Doctoral Dissertation

27.4.2019 FM Laura McCambridge (Faculty of Humanities and Social Sciences, English)


27.4.2019 12:00 — 15:00

Location: Mattilanniemi , Ag Aud 3
FM Laura McCambridge defends her doctoral dissertation in English "Norms and ldeologies of Academic Writing on an International Master's Programme in Finland".

Opponent professor Theresa Lillis (The Open University, Walton Hall, UK) and Custos professor Anne Pitkänen-Huhta (University of Jyväskylä, Department of Languages and Communication).

The doctoral dissertation is held in English.


This ethnographically-oriented study followed the experiences of six (later four) students on an international master’s programme in Finland. Programmes such as this combine culturally, linguistically and often academically diverse students, using English as a lingua franca for course completion and evaluation, rather than the official language of the institution.

My aim was to explore the norms and ideologies of English academic writing on the programme, or, in other words, what counts as ‘good’ writing for participants in this increasingly common context of English use for academic purposes. Over three years, I collected a range of data, including students’ texts, instructions for and feedback on those texts, interviews with students and teachers, and students’ writing journals. The study led to four published articles, each reporting on an aspect of English writing norms on the programme that emerged from the data.

The first article examined the students’ discourses on good academic writing in English upon beginning the programme, identifying several norms that they commonly referred to and authorities that they drew on in explaining these norms. The second article examined native speaker ideology on the programme, looking both at ways in which native authority over English language norms was reinforced and ways in which it was challenged. The third article explored a tension on the programme between the need for more transparent, standardised norms for English writing and the need for flexibility, considering the diversity of students’ backgrounds and aims. And finally, the fourth article focused on a specific norm that arose repeatedly: namely the notion of good English writing as assertively arguing one’s ‘own point of view’. The article examined how this norm translated into discursive practice through a combination of quantitative and qualitative analysis of metadiscourse in students’ texts and analysis of students’ and teachers’ perspectives on those texts.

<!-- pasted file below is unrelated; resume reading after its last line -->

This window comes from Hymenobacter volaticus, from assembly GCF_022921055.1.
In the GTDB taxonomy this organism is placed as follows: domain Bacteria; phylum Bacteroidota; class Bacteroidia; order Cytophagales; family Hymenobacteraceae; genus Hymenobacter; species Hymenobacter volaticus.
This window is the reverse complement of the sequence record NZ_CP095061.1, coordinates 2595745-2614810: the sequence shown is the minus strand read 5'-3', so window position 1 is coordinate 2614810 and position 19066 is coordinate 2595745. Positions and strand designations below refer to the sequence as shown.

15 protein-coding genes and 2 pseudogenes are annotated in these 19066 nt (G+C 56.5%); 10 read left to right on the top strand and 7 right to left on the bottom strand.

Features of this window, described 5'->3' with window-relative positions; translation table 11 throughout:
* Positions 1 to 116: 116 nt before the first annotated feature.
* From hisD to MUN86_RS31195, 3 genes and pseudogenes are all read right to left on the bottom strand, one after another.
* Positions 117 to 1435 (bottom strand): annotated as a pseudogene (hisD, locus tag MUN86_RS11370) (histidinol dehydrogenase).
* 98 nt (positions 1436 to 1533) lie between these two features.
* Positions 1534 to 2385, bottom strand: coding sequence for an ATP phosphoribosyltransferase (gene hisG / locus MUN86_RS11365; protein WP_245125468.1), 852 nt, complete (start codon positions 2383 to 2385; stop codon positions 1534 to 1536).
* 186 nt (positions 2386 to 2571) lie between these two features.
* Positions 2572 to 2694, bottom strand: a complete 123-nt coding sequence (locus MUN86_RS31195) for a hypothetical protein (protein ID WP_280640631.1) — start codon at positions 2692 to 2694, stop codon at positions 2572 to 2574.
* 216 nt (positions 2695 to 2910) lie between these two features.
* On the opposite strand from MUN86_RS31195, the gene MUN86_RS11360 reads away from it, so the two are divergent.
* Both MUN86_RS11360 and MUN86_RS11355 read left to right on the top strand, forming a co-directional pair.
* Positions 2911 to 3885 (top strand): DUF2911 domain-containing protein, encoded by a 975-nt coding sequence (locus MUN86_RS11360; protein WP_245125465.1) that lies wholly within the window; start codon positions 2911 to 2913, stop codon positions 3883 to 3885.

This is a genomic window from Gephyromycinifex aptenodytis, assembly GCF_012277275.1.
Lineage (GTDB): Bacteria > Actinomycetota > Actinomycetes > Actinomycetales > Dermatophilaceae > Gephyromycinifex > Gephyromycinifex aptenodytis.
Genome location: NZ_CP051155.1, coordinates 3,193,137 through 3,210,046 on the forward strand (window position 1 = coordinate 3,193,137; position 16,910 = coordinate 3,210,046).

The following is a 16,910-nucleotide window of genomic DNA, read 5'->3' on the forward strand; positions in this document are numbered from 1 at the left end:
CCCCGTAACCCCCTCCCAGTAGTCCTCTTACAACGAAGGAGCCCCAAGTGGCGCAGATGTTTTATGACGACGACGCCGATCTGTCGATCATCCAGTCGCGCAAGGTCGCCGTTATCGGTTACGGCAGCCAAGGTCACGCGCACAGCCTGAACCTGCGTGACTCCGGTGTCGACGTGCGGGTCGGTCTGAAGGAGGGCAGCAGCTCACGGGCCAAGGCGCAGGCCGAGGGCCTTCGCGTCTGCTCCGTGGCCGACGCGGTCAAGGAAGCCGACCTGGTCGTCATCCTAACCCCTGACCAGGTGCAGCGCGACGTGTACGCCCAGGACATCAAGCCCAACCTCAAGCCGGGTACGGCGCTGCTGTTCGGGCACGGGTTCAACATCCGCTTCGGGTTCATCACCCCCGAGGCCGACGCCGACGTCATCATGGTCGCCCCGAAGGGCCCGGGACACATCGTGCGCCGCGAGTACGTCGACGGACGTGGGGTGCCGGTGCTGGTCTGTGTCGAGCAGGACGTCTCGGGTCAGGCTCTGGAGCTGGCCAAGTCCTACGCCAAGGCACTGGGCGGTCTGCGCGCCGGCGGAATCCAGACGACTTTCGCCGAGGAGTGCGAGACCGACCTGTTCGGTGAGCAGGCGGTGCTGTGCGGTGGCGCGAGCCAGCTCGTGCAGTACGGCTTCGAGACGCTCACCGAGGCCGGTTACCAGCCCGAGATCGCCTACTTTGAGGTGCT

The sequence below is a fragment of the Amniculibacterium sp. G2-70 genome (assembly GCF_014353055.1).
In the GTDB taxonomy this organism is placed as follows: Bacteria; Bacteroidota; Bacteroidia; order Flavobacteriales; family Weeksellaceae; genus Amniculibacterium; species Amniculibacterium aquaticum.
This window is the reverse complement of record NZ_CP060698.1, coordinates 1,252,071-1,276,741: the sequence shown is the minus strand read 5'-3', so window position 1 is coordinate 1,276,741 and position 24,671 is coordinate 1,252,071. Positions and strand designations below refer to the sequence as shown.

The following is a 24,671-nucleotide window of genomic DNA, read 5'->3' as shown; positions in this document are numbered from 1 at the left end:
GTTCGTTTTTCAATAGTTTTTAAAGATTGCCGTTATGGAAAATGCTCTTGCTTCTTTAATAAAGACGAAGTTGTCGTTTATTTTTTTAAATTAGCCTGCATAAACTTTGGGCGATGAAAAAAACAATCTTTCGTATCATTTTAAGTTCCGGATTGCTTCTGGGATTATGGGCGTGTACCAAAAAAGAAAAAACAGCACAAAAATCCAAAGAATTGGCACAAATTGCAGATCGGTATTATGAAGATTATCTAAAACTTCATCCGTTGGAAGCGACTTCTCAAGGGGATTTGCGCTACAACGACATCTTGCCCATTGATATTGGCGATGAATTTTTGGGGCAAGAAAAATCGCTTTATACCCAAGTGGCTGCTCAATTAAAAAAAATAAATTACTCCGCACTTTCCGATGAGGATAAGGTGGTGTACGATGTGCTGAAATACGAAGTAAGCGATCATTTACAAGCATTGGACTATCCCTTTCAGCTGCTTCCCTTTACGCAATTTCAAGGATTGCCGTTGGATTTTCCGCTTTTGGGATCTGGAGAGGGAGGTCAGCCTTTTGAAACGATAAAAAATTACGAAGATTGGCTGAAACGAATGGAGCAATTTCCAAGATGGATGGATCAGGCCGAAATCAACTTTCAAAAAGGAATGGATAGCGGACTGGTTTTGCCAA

As with previous studies of English as a lingua franca, my study found that participants in this context tended to prioritize intelligibility over linguistic correctness, also when it came to writing. This was especially the case for texts that were considered to be written for local, Finnish teachers. However, even teachers who stated that they did not evaluate language in students’ texts did in fact draw attention to certain language features when explaining their strengths or weaknesses, particularly the use of metadiscourse.

As these evaluations were positioned as issues of content, separable from language, expected ways of talking about disciplinary issues tended to remain obscure. My findings thus reiterate the importance of integration and awareness-raising in academic writing pedagogy. Rather than repetition of generic principles that, as my findings suggest, can obscure what is actually rewarded in practice, I argue that students benefit from a ‘decoding’ of their discipline’s discourses by subject area teachers, as well as an integration of writing into classroom interaction.

Keywords: academic literacies, English as a lingua franca, international higher education, ethnography of writing, writing norms, language ideologies, voice